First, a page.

Academic journal article Texas International Law Journal

Is the Unilateral Jurisdiction Clause No Longer an Option? Examining Courts' Justifications for Upholding or Invalidating Asymmetrical or Unilateral Jurisdiction Clauses

Academic journal article Texas International Law Journal

Is the Unilateral Jurisdiction Clause No Longer an Option? Examining Courts' Justifications for Upholding or Invalidating Asymmetrical or Unilateral Jurisdiction Clauses

Article excerpt

TABLE OF CONTENTS

INTRODUCTION........322

PART I..................323

A. What Is an "Asymmetrical" or "Unilateral" Jurisdiction Clause and How Is It Used?...........323

B. Common Challenges to Unilateral Jurisdiction Clauses, and Why.........325

PART II..................327

A. Madame X c. société Dubus v. Banque Privée Edmond de Rothschild, aka the Rothschild Case.....327

B. Russkaya Telephonnaya Kompaniya v. Sony Ericsson Mobile Communications Rus Ltd. Liability Co. Judgment of 19 June 2012, N A 40-49223/11 -112-401......330

C. Summary........332

PART III....................333

A. Decision of High Court of Appeal of Madrid of 18 October 2013 (LA LEY 172387/2013).....333

CONCLUSION......335

Introduction

Every arbitration attorney and professor will tell you that arbitration is a creature of contract.1 The principle of party autonomy allows parties to craft an arbitration agreement best suited to their needs and the circumstances of their relationship.2 While there are certainly limits to party autonomy, such as the governing law, until recently, unilateral jurisdiction clauses were held by courts in a majority of jurisdictions to be presumptively valid and enforceable.3

However, while it is accepted that asymmetrical clauses are prima facie unfair,4 in the last several years courts in multiple jurisdictions have held unilateral jurisdiction clauses to be against public policy5 or unconscionable,6 and therefore unenforceable.7 A court's holding of unenforceability can be exercised in one of two ways: Either by severing the unenforceable provision from the dispute resolution clause," or by making the provision bilateral,9 thereby allowing both parties the freedom to bring claims in any jurisdiction in the now-symmetrical dispute resolution clause.10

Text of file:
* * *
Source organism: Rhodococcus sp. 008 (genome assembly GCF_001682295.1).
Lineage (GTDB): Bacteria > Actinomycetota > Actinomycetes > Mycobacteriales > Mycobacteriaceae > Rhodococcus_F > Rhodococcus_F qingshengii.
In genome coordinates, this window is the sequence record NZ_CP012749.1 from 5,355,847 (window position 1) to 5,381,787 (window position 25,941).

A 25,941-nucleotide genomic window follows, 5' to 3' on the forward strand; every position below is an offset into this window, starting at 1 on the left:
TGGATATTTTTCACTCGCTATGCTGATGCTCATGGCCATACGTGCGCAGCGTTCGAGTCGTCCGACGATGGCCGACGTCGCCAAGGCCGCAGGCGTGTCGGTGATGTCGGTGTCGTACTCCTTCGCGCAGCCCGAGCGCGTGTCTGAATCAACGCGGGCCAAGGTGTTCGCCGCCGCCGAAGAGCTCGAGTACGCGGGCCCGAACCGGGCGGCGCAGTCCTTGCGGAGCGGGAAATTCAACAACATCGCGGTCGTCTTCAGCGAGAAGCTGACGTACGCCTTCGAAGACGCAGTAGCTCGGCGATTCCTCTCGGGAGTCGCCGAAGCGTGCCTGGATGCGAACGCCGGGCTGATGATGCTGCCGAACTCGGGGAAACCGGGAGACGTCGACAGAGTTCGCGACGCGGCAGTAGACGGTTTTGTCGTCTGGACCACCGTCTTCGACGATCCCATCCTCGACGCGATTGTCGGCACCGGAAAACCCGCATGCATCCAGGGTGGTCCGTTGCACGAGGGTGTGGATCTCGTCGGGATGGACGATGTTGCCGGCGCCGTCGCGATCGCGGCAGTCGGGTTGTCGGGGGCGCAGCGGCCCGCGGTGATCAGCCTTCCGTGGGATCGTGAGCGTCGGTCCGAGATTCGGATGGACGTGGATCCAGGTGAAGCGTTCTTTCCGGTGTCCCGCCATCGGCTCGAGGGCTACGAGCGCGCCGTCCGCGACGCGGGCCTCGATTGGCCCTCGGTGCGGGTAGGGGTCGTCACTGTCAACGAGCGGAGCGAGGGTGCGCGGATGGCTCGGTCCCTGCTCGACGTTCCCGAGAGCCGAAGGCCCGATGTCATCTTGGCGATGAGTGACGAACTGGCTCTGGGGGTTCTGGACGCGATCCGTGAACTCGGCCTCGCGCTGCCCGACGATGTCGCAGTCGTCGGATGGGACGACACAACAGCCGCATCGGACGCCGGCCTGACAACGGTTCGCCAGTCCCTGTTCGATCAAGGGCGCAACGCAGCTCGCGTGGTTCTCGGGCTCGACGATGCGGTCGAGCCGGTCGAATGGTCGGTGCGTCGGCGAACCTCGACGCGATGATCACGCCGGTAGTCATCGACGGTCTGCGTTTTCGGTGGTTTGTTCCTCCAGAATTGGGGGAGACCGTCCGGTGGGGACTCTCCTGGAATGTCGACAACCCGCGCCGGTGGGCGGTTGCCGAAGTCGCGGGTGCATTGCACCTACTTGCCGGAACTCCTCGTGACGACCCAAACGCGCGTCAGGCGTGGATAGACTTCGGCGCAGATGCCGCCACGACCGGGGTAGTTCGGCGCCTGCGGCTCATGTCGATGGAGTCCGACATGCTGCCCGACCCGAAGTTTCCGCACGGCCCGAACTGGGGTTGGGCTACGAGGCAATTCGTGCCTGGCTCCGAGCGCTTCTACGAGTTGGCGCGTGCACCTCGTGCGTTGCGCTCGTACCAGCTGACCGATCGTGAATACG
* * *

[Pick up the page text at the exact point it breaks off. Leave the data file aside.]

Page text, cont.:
But why have these different courts suddenly started ruling against the enforceability of unilateral jurisdiction clauses? What do these recent cases mean for the future of drafting an arbitration agreement? Do these decisions indicate a burgeoning trend of hostility toward unilateral jurisdiction clauses? Is the inclusion of an asymmetrical clause no longer an option to be decided by the parties to a contract? Or is there a way to preserve party autonomy, and allow parties to continue to contract for a unilateral jurisdiction clause as part of their arbitration agreement?

In this Note, I will address the current problem of unilateral jurisdiction clauses in four different sections. In Part I, I will introduce and explain what kinds of clauses are defined as "unilateral jurisdiction clauses" for the purposes of this Note; in Part II, I will examine the cases in which courts in France and Russia have held a unilateral jurisdiction clause to be unenforceable; in Part III, I will address and analyze the recent case from Spain that shows evidence of potential continued support for asymmetrical clauses; and in the Conclusion, I will introduce some solutions that parties can use during the drafting of their arbitration agreements should they desire to negotiate a unilateral jurisdiction clause.

PartI

In this Section, I will endeavor to explain what a unilateral jurisdiction clause is, how it is most commonly used, and what challenges often arise upon the commencement of dispute resolution proceedings by either party.

A. What Is an "Asymmetrical" or "Unilateral" Jurisdiction Clause and How Is It Used?

Asymmetrical or non-mutual arbitration clauses, otherwise known as "unilateral jurisdiction clauses," allow one party in a contractual relationship at its option to decide whether to resolve its claims through arbitration or litigation (or in which specified court to litigate its claims);11 however, because this opportunity is only extended to one party, the other party only has the option to bring claims in one jurisdiction, usually either arbitration or litigation, or litigation in a specific forum. …

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